#pragma omp parallel for
for (int i = 2; i < N; i++)
for (int j = 2; j < N; j++)
arr[i][j] = arr[i-2][j] +arr[i][j-2];
is always going to be a source of grief and unpredictable output. The OpenMP run time is going to hand each thread a range of values for
i and leave them to it. There will be no determinism in the relative order in which threads update
arr. For example, while thread 1 is updating elements with
i = 2,3,4,5,...,100 (or whatever) and thread 2 is updating elements with
i = 102,103,104,...,200 the program does not determine whether thread 1 updates
arr[i,:] = 100 before or after thread 2 wants to use the updated values in
arr. You have written a code with a classic data race.
You have a number of options to fix this:
You could tie yourself in knots trying to ensure that the threads update
arr in the right (ie sequential) order. The end result would be an OpenMP program that runs more slowly than the sequential program. DO NOT TAKE THIS OPTION.
You could make 2 copies of
arr and always update from one to the other, then from the other to the one. Something like (very pseudo-code)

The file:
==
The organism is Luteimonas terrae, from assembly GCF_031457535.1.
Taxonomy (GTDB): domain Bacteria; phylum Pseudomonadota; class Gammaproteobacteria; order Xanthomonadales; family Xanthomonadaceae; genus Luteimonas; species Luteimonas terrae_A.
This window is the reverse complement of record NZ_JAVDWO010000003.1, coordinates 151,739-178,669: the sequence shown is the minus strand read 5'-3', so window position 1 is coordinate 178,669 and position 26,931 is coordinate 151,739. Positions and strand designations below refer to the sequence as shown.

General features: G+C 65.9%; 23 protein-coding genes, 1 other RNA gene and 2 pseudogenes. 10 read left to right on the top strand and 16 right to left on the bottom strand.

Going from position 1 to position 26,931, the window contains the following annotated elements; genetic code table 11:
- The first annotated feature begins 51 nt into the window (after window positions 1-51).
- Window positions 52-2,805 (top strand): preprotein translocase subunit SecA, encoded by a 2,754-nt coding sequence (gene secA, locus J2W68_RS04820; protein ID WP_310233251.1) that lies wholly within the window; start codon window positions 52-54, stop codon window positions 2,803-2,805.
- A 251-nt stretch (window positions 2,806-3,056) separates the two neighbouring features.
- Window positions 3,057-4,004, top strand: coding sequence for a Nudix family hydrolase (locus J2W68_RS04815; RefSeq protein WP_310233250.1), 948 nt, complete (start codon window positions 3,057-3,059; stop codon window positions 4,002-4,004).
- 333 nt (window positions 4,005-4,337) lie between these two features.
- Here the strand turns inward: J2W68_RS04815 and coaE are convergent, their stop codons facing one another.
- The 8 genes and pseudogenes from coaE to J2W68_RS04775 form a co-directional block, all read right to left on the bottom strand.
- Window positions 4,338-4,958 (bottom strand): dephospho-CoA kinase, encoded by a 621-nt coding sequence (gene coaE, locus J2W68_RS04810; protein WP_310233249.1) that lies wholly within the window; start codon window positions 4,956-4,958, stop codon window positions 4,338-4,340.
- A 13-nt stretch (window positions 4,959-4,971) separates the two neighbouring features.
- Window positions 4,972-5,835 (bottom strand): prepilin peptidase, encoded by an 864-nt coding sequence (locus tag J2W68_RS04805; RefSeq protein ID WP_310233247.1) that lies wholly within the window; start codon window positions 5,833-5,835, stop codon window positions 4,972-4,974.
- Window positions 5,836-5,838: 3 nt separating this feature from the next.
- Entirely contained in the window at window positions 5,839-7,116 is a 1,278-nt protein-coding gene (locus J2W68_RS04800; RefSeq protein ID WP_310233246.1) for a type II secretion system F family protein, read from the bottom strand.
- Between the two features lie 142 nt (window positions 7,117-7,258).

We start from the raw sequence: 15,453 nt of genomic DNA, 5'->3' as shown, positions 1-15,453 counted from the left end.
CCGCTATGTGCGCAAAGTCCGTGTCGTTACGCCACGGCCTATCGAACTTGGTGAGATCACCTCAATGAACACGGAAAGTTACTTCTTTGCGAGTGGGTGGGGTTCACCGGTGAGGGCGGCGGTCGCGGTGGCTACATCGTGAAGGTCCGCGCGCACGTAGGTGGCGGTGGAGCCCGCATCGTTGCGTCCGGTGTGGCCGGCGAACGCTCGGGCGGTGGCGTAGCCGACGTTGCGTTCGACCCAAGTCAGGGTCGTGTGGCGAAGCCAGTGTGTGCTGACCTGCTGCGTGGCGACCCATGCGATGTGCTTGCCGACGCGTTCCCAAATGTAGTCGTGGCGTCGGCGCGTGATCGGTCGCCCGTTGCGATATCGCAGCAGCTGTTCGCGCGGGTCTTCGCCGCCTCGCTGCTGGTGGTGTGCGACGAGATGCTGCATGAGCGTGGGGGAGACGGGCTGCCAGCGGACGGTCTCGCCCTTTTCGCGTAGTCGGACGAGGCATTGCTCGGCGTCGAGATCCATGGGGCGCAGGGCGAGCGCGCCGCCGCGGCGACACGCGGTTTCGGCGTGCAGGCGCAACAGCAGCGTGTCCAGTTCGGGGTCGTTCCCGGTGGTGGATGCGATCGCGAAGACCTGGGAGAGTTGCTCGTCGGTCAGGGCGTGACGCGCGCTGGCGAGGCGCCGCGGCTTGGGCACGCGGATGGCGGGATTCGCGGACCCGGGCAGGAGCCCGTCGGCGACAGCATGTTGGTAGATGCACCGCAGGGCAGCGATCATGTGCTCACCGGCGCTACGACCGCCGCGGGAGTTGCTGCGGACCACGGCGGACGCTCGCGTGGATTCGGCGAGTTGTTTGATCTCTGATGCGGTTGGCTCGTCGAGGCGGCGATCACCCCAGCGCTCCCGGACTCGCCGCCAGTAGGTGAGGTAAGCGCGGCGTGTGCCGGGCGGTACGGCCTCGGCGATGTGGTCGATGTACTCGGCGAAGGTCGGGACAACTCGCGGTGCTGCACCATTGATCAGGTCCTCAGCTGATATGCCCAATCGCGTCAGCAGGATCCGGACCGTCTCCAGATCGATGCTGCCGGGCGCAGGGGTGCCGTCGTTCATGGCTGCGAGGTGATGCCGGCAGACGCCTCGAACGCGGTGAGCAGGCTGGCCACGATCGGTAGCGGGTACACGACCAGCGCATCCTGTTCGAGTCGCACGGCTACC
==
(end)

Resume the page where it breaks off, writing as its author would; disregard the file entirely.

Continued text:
old = 0
new = 1
arr[i][j][new] = arr[i-2][j][old] +arr[i][j-2][old];
old = 1
new = 0
Of course, this second approach trades space for time but that's often a reasonable trade-off.
You may find that adding an extra plane to
arr doesn't immediately speed things up because it wrecks the spatial locality of values pulled into cache. Experiment a bit with this, possibly make
[old] the first index element rather than the last.
Since updating each element in the array depends on the values found in elements 2 rows/columns away you're effectively splitting the array up like a chess-board, into white and black elements. You could use 2 threads, one on each 'colour', without the threads racing for access to the same data. Again, though, the disruption of spatial locality in the cache might have a bad impact on speed.
If any other options occur to me I'll edit them in.